A teaching mentor during a MFA program once wrote to me, in calm response to my own bewildered longing for time:
“One has plenty of opportunities during the day to write.”
I wondered, at the time, what on God’s green earth he was talking about.
This lady is my people. I would have uttered the same words…well, mine would have probably included cuss words, but Frank is classier than I am.
Though I read them, I am not a huge fan of books on writing. They tend to fall into two categories-ones that I cannot relate to and ones that make me feel dumb.
Some books on writing are startlingly beautiful; they capture the art and process so succinctly that your fingers just ache to get to a keyboard or a pen and write something, ANYTHING. It’s just when you get to that paper or laptop that you realize you don’t have that kind of talent. Not that you don’t have talent at all, but you don’t have that author’s talent. Their tales of sitting on a dock, surrounded by the raw beauty of a quiet lakeside, scribbling out the words that live in the spaces between their heartbeat…well, that’s lovely, but I’m in my living room with a basket of laundry that I’ve been meaning to do for six hours now to my left and to my right is a bored baby in a bouncy chair who is only going to be distracted for five more minutes by the bib I let him gnaw on. And even if I had the lake setting, the tales that live in-between my heartbeats are snarky and sprinkled lovingly with f-bombs. Those books may inspire others, but they mostly depress me and remind me of my inadequacy.
The other type contains books that boil writing down to a formula or a simple process. Get on the stick, women, just WRITE! It’s SO easy, you should be doing it, stop whining, those who cannot do just complain about it, OMG, STOP SUCKING AND JUST DO IT. Those books give me hives. They may motivate, but something in there smacks of dishonesty. I mean, really? You’ve been writing for 30 years, you’ve written two novels and you’re going to tell me that writing is EASY? It might be easy for you, but you’ve been doing it for a lot longer, mister, so ease up, huh?
Then there are the emails I get from writing websites that scream at me thrice daily: Do THIS, and you will create. Have THAT program and this books over HERE and you’ll knock out a novel in no time! Go to this retreat, join that group, enter this contest and how’s about you buy tickets to this conference AND this eighteen volume set of how-to books plus the bonus DVD?!? It makes me feel dirty, these groups that treat writing with the same marketing zeal that is given to a Slap-Chop, but I still don’t unsubscribe… (What if they offer up the magic solution and I don’t have my $79.95 ready?!?)
Because You Have To lives in a happy little place in between the two types of writing books and avoids the skids of shrill marketing. It is real enough to be helpful, but not so glib that you can’t take it seriously. I think this might be one of the few books on writing that not only inspired me, but also motivated me.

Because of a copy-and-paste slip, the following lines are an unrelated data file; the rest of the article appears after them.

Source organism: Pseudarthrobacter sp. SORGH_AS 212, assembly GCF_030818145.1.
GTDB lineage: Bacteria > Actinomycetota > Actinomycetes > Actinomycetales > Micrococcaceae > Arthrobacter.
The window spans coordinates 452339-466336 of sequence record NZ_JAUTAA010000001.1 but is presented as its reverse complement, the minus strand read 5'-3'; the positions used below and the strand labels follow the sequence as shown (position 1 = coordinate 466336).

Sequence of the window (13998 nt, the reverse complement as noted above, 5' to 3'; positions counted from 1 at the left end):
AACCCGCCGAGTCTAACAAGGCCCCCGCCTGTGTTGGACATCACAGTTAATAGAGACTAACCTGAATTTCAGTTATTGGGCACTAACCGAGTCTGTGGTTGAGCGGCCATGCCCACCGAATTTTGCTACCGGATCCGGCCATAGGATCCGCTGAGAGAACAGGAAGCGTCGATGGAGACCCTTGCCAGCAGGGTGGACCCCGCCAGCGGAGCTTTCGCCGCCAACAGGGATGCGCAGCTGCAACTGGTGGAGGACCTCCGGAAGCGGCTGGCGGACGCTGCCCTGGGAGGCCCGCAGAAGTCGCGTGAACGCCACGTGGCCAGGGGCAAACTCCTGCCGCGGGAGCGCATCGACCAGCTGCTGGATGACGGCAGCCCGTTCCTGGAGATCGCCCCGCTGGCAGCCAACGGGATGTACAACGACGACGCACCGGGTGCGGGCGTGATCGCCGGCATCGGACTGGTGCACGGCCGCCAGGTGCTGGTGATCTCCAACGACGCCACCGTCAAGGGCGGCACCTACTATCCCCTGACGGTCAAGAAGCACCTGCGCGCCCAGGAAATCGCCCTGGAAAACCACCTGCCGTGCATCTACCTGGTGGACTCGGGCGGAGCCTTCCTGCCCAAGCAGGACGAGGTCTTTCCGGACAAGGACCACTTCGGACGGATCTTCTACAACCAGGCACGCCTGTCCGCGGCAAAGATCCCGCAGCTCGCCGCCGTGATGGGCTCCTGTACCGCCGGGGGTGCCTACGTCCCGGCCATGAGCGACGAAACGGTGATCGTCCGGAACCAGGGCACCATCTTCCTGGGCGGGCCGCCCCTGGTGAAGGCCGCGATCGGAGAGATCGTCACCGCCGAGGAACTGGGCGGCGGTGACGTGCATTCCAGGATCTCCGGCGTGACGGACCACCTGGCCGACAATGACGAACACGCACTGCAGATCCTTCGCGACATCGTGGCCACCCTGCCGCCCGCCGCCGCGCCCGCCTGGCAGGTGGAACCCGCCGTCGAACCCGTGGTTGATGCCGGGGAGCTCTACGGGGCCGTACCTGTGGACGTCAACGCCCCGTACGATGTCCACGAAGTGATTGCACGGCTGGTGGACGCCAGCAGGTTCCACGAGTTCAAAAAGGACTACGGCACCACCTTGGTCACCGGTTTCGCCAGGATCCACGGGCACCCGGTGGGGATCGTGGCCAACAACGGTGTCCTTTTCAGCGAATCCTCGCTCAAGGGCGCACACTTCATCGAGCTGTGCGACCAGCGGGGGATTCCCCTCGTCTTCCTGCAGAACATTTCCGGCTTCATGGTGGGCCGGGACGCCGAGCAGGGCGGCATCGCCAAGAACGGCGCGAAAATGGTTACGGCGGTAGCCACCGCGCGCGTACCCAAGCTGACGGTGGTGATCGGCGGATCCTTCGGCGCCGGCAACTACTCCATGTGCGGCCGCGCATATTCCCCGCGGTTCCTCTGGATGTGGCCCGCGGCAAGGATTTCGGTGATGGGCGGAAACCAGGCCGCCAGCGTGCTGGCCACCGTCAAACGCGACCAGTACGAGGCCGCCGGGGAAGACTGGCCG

Part memoir, part handbook, part survey of the contemporary literary scene, Because You Have To: A Writing Life is a collection of essays that, taken together, provide a walking tour of the writing life.
Original, witty, and practical, Because You Have To ably steers us through the journey of Frank’s own life as a writer, as well as through the careers and work of other writers. Subjects range from the “boot camp” conditioning of marketing work to squaring off with rejection and envy; from sustaining belief in art’s necessity to the baffling subjectivity of literary perception—and the magical books that nourish writers.
Frank not only covers writing but also reading, marketing, rejection; all with a thoughtful yet practical tone. Her tale of scrambling to find time to write hit home, especially when she talks of working front desks and frantically hiding her writing when tell-tale footsteps echo down the hall. (Hello, me in 2004-2007.) Her essay, “The More We Typed, the Better We Felt,” might be my favorite; a tale of the folly of letting self-righteousness take over reason—anyone who’s ever shaken their fist at this type of injustice will relate.
Because You Have To is equal parts thoughtful and practical; Frank respectful to the art of writing but also admits that this sh*t is hard, rejection is tough, the writing life can be lonely and dammit, yet we still write. If the lofty book on writing is an expensive writer’s salon with wine and a guest speaker — and the quick-fix tome on being an author is a loud happy hour in a bar with that guy who keeps telling you exactly how to do what you’re already doing—Because You Have To is a three hour conversation over coffee and pastries that you bring notepad and pen to take notes on, but never write down a word. The book is best read in spurts, but mostly so that you can let Frank’s words settle into your mind and see what they inspire. I highly recommend the book, and I’d even lend you my copy if I hadn’t already written in it and dog-eared the pages.
Yet again, a big thank you to TLC Book Tours. Like to read books and give opinions? (Who doesn’t?!?) Check out the other reviews of Because You Have To and read about hosting your own awesome book tour!